She taught me `shizuka'
AMERICANS abroad are always looking for someone who speaks English (which is not an easy language). I was going to be different. I prepared for a trip to Japan by buying a phrase book and a dictionary. I'd had a head start in learning the language, having lived there as a child, but I thought I had forgotten most of it. What a strange and wonderful surprise to find that as soon as I was there again, Japanese words and phrases effortlessly filled my thought! I walked down a narrow street jammed with traffic, and as a car came careening toward me, I thought, ``Abunai! Jidosha!'' ``Watch out! A car!'' I passed a shoe store: ``Kutsu.'' An old woman: ``Oba-san.'' Goose pimples rose on my arms at the constant, sweet stirring of forgotten memories.
I was going to need every Japanese word that rose to the surface of consciousness, because I would be spending a week with a family who spoke very little English. I was traveling as a member of the Friendship Force, an exchange program that works to promote international understanding. Think of me not as an 18-year-old exchange student, but as an adventurous homemaker who left her family (for a short time) to pursue a dream.
During my week with the Sugawara family, I learned a great deal about communication. For one thing, as an American blabbermouth, I had forgotten how exciting it is to be an active listener. Struggling to understand and to be understood, I found myself listening with the heart, anticipating, concentrating, focusing, wholly attending -- hearing! We were forming an intense friendship, a rapport, and an understanding in a very short time.
My hostess, Rinako, was teaching me to sharpen all the senses. She was skillful at pointing out the sound of a cuckoo in the pines as we walked in a temple garden, or the smell of jasmine at night when the flowers released their fragrance, or the rush of the river below our house. Walking away from the noisy busyness of Sendai City into the still, winding streets of our neighborhood, we stopped to ``listen'' to the quiet. She taught me the word ``shizuka,'' which conveys an atmosphere of peace.
Sometimes we found that words were unnecessary, even when the subject at hand was complex. We visited a war memorial where the destruction in Sendai during World War II was graphically presented. Yumiko, Rinako's middle daughter, pushed a button in front of a photographic display, thinking it would be a taped explanation, but it activated the recording of an air raid siren. It echoed around the room, seeming to bounce off old, recovered weapons and exhibits of debris; we stood still, shocked. In a small, darkened room at one side, there was a stone statue where people prayed for peace. Rinako stood near the statue. I took her picture. We began to weep. We didn't need words, because we had our tears. As we left, we paused to sign our names in the guest book. Mine was the only one in English. I wrote, ``I pray for peace.''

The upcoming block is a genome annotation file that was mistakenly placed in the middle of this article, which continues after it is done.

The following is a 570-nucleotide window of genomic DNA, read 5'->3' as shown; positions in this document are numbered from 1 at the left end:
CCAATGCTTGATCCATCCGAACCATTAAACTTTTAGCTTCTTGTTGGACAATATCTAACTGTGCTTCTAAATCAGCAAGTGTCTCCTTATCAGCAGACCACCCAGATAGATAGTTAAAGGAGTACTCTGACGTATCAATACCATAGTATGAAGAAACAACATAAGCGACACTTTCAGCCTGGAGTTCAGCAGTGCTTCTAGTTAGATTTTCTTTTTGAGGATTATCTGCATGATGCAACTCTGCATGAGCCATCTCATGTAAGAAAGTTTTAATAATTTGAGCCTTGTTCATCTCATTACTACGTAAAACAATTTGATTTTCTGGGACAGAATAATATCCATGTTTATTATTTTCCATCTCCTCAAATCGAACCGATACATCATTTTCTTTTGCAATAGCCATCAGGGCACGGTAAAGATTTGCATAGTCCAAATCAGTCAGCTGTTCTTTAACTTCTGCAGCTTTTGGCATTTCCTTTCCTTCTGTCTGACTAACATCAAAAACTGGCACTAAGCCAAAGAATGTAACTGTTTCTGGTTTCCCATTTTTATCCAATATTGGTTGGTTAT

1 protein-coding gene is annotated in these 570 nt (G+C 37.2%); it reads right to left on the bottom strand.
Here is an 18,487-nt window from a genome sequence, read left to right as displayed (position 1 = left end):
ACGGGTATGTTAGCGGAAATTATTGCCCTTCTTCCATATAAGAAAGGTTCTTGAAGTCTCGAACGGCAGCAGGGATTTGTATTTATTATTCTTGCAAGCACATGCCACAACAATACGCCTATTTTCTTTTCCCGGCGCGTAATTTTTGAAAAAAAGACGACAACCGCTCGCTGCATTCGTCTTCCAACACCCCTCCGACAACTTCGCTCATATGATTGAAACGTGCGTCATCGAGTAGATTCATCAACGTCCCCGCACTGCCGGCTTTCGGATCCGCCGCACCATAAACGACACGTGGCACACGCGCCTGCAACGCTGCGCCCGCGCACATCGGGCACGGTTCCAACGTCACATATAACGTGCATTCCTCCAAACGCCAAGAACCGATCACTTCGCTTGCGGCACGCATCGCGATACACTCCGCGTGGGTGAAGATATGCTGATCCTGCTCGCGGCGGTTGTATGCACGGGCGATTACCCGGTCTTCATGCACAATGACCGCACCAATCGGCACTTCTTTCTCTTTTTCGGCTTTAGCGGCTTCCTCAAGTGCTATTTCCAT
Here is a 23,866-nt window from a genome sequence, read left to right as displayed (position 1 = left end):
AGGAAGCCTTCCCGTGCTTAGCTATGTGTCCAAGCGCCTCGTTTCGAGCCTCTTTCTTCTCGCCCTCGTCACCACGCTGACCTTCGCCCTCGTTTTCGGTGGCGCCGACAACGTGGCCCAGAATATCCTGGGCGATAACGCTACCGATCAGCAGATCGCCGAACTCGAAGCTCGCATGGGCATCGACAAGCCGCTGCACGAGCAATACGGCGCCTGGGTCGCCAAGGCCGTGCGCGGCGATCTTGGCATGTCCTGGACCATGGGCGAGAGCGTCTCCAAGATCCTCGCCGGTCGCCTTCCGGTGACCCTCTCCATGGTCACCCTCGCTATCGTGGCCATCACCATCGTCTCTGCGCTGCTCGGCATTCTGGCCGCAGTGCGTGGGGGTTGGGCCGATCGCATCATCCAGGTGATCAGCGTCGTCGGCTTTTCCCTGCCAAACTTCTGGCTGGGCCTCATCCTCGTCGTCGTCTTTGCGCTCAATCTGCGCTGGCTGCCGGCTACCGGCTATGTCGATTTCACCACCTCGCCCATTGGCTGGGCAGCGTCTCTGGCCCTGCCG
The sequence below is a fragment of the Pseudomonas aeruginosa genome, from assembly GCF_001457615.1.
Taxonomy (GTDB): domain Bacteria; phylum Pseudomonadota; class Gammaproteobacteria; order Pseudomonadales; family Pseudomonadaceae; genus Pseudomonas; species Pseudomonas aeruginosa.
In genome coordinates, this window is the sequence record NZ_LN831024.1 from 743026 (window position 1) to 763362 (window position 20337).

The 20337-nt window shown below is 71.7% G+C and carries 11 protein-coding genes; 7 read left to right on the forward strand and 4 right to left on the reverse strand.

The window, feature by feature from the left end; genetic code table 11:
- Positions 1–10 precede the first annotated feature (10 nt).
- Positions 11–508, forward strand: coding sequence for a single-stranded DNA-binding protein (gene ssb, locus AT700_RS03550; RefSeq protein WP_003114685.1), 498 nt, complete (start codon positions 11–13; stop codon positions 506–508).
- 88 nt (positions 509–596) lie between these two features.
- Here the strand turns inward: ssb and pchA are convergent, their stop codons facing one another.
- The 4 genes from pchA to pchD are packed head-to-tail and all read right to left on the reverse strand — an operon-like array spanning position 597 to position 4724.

But if tears are universally understood, so is laughter. One evening after a long, busy day, we sat down to compare the cultural differences in the way we perceive the sounds that animals make. It was an intelligent exchange that went like this: ``Japanese dogs say `Wan wan!'''
``American dogs say `Bow wow!'''
``Yes, bow wow.''
Everything was going well, with only a few discreet giggles, until Rinako said, ``Japanese pigs say `Bu bu.' '' I sensed the approach of a certain humiliation: embarrassment for American pigs or, even worse, embarrassment for our own disregard -- perhaps even deliberate misrepresentation -- of what pigs really say. I looked down at my lap and said, ``American pigs say `Oink.' '' I tried to mumble, but it's difficult to mumble the word oink (which is all the more evidence that oink is the wrong word for pigs when they are certainly not crisply articulate).
``Oink?'' asked Rinako blankly.
``Oink]'' asked her daughters incredulously.
``Oink! Oink, oink!''
Suddenly we were all saying oink. We rocked with laughter; we doubled over; we wiped our eyes; we felt delicious and rested. We said good night and went to bed, well satisfied that we had pulled off any thin disguise of dignity worn by oink and exposed it as the funniest word in the world.
We used our dictionaries constantly. Mine seldom had the word I wanted and theirs . . . well, theirs was confusing. Once, Yumiko found a word to explain what we were going to do with soba noodles. I read ``To burn.'' ``Oh,'' I said. Another time, Makiko consulted her dictionary when I asked her about a member of her family. She told me, ``My cousin's father is my mother's sister.'' ``Oh,'' I said. It was Makiko who told me she enjoyed our random. I couldn't understand until I looked at her dictionary. The entry was written in Japanese characters, but the definition stood out in English: ``A random talk, enjoyable conversation.'' Indeed, we had wonderful randoms!
By the last day of our week together, we were comfortable with each other. We spoke in phrases from two languages and our common vocabulary was growing, but our real communication seemed to be on a heart level.
Rinako and I met two of her friends at a small caf'e. We four women sat laughing, chatting, finding that we were all mothers of teen-agers, all concerned about the high cost of college, making little jokes at the expense of our husbands. How few words we had in common! How did we do it? How could we understand each other enough to love each other?
That evening, our last evening together before I would return to my side of the world, Rinako sang. Her song was sad and haunting; her voice sweet and clear. Quiet tears spilled down my face. At the end of her song, she announced in English, ``To see Toni-san tears, again song.'' Her voice pulled new tears from me and the tears were in the melody and the melody was in the tears and we were well satisfied without words.